At the Símon Bolívar Orchestra performances in London in late June, the buzz wasn’t so much about what the group was playing, but what it was wearing. As Marshall Marcus noted in this article, when the orchestra abandoned the qualifier “Youth” from its name, it simultaneously divested its habitual dark suits and straight ties in favour of tailcoats. (The athletic jackets in the Venezuelan flag motif were normally held in reserve under chairs and pulled out for encores, in case you’re wondering.) The significance and symbolism of the change in apparel did not go unnoticed. Marshall amongst others thought it a sign of the orchestra’s maturation, but given the perceived elitist nature of the garment, the common inference was of a sartorial statement running contrary to the mission and spirit of el Sistema.
There are arguments to be made from both sides, of course. The tailcoat is the garb of the professional orchestra industry, and the SBO has a technical ability at least on par, if not exceeding, many of its professional counterparts. But it is undeniably an elitist industry, largely inflexible in the face of change, faltering if not failing, and one that continues to view education as a condescension necessary for grants, not an activity integral to mission. It’s difficult to understand why a celebrated ensemble like the SBO would actively choose to associate with such a troubled system, unless the intention were to change it from the inside out.
But what exactly does the tailcoat symbolize? As garments go, it has a curious duality. Symbol of the upper crust, certainly, but drape a white napkin over a left arm bent at the elbow, and the ultimate effect is exactly the opposite – and much closer to the origin of its tradition and history within the symphony orchestra.
The tailcoat is a holdover from an era in which musicians were normally considered servants, most often in the employ of the nobility, but also retained by the church or the city. Famous examples abound: over his career Johann Sebastian Bach provided his services to all three; at Esterháza, Joseph Haydn enjoyed privileges on par with the head cook; and Mozart was famously dismissed by Archbishop Colloredo of Salzburg. Like all servants at the time, musicians were required to wear a livery denoting their employer when performing their official functions, and the modern black tailcoat as worn by orchestra musicians is simply the evolution of this, a natural confluence of many sartorial trends, assimilations, and class co-options over the centuries.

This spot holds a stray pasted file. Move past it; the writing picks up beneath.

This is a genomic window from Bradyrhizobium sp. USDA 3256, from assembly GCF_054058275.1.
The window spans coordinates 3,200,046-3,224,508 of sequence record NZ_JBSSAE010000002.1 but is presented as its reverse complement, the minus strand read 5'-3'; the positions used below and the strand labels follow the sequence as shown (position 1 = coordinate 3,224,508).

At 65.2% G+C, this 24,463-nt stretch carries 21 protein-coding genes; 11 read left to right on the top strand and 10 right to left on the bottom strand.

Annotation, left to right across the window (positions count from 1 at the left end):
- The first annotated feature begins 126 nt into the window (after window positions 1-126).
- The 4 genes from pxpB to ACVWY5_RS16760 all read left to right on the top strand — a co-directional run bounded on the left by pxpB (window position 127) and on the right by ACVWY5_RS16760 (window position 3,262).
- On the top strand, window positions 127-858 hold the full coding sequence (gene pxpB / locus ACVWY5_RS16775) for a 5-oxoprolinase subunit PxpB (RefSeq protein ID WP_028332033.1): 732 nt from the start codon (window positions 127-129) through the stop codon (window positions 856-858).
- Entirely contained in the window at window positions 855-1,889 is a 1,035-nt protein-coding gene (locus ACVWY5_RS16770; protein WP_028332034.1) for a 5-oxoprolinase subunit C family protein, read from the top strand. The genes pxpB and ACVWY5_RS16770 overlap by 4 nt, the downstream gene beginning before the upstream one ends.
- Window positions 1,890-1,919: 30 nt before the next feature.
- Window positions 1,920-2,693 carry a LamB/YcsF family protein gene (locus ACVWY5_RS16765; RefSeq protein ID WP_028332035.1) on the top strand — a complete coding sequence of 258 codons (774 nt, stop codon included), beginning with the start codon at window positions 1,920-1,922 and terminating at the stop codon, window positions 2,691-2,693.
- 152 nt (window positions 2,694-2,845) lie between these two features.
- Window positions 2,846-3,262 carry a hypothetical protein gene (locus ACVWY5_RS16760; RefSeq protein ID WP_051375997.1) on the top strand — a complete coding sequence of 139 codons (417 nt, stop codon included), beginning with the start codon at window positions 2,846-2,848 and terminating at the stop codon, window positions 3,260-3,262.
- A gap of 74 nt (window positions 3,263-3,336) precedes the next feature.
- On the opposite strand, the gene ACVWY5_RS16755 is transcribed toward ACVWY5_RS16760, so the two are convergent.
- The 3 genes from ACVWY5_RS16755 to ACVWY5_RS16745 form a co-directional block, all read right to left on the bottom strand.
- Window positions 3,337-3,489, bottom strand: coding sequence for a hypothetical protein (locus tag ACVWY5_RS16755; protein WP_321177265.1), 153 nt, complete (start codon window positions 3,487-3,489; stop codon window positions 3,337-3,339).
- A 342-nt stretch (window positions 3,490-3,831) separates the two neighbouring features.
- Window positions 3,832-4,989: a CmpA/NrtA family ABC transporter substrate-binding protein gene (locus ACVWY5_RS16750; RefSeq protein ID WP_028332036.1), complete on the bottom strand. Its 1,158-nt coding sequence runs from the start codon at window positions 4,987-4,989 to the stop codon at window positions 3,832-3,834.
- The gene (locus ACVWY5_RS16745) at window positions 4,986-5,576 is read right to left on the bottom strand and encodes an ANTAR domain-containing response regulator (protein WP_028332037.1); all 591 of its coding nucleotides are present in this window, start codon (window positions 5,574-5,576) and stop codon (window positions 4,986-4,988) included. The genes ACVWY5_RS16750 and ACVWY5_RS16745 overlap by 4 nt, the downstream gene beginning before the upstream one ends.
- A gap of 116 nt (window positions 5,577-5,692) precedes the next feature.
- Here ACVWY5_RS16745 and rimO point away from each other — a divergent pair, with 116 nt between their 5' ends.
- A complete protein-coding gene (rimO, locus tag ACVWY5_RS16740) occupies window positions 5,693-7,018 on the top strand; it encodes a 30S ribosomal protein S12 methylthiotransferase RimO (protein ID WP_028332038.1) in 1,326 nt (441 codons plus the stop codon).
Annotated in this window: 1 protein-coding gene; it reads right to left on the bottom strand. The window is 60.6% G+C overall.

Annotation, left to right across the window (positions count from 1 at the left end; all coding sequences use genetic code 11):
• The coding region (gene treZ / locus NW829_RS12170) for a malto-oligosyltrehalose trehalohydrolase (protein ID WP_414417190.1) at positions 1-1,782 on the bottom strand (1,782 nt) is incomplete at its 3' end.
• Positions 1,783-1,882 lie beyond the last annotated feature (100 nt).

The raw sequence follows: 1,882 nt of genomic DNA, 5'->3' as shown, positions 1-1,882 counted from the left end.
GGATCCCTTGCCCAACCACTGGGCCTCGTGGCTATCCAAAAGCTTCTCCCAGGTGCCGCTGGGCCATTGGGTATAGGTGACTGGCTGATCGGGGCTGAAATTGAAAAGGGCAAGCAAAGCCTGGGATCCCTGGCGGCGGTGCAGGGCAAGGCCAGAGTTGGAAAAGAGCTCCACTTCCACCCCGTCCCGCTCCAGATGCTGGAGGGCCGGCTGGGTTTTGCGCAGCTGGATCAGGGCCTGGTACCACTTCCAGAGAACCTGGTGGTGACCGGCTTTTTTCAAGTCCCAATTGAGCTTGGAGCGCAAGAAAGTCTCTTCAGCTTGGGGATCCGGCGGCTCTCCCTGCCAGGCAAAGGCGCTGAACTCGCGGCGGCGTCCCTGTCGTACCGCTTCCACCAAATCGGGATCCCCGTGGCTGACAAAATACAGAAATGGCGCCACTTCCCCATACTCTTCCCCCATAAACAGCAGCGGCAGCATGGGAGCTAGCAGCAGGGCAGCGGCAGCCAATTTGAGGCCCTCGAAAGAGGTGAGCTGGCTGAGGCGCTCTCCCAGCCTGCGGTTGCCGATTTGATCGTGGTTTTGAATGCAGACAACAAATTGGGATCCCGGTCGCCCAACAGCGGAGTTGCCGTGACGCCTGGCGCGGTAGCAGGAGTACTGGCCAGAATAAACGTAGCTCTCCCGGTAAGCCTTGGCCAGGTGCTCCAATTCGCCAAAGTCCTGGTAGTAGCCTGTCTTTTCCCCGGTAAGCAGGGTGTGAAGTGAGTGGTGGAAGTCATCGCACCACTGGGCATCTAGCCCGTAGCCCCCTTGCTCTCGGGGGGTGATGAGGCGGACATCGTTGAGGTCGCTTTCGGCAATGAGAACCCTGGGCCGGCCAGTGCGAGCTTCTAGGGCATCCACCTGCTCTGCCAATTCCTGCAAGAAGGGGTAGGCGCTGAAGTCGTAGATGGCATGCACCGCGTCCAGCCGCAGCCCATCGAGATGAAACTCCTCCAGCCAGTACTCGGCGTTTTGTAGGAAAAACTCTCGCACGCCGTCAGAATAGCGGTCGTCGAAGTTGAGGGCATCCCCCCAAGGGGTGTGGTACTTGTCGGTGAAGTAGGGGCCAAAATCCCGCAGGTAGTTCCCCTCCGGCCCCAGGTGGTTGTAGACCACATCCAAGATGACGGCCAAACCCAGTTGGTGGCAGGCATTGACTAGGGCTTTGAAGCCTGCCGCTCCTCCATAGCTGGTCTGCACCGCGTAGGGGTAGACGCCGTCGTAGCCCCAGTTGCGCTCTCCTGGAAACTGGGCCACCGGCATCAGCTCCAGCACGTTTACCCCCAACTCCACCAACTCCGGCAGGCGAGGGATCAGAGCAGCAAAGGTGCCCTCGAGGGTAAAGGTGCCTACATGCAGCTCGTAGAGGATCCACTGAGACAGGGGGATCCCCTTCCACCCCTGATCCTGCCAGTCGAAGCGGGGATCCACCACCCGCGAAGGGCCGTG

Doubtlessly many musicians would chafe at the suggestion their role is one of service. The prevailing attitude is more Beethovenian (7th paragraph) than Bachian, which in all probability accounts for a large number of the problems of and perceptions towards the performing arts today. Although many symphony musicians in Europe are still today technically employees of their orchestra’s host city, the idea of service, that is to say, offering something supportive and sustaining to the community, has been lost or confused with the concept of servitude and its negative connotations. Society, for all its flaws and cynicisms, still has the capacity to recognize and appreciate those things that are of service, that make it stronger, as the interest in Sistema itself demonstrates. There’s an attitudinal shift afoot, in Britain at the governmental level, in the US within the untitled nobility of wealth, to afford patronage to those ideas and activities that contribute concretely to communities, that envision and create better lives for everyone, not just a ticket-purchasing 1%. If this is the spirit, one of service and contribution, in which the SBO wears tailcoats, I applaud them for it.
I own a tailcoat. It was custom tailored for me in 1998 by Burlington’s of Calcutta (not to be confused with the dismal and ubiquitous American chain “Burlington Coat Factory”) within the space of three days from a bolt of ultrafine merino Italian wool. The fabric cost $300 USD at the time, the labour $50. It is a beautiful garment, and it still fits, 14 years later. Whenever I have put it on, my sense has always been one of obligation: to the composers for whom I am a proxy; to the audience, to meet their rightful expectations of excellence and effort; to the orchestra, to create the space in which they can deliver their best technically and artistically; and to myself, to remember what a privilege it is to wear it and perform, and to be better every time I do so.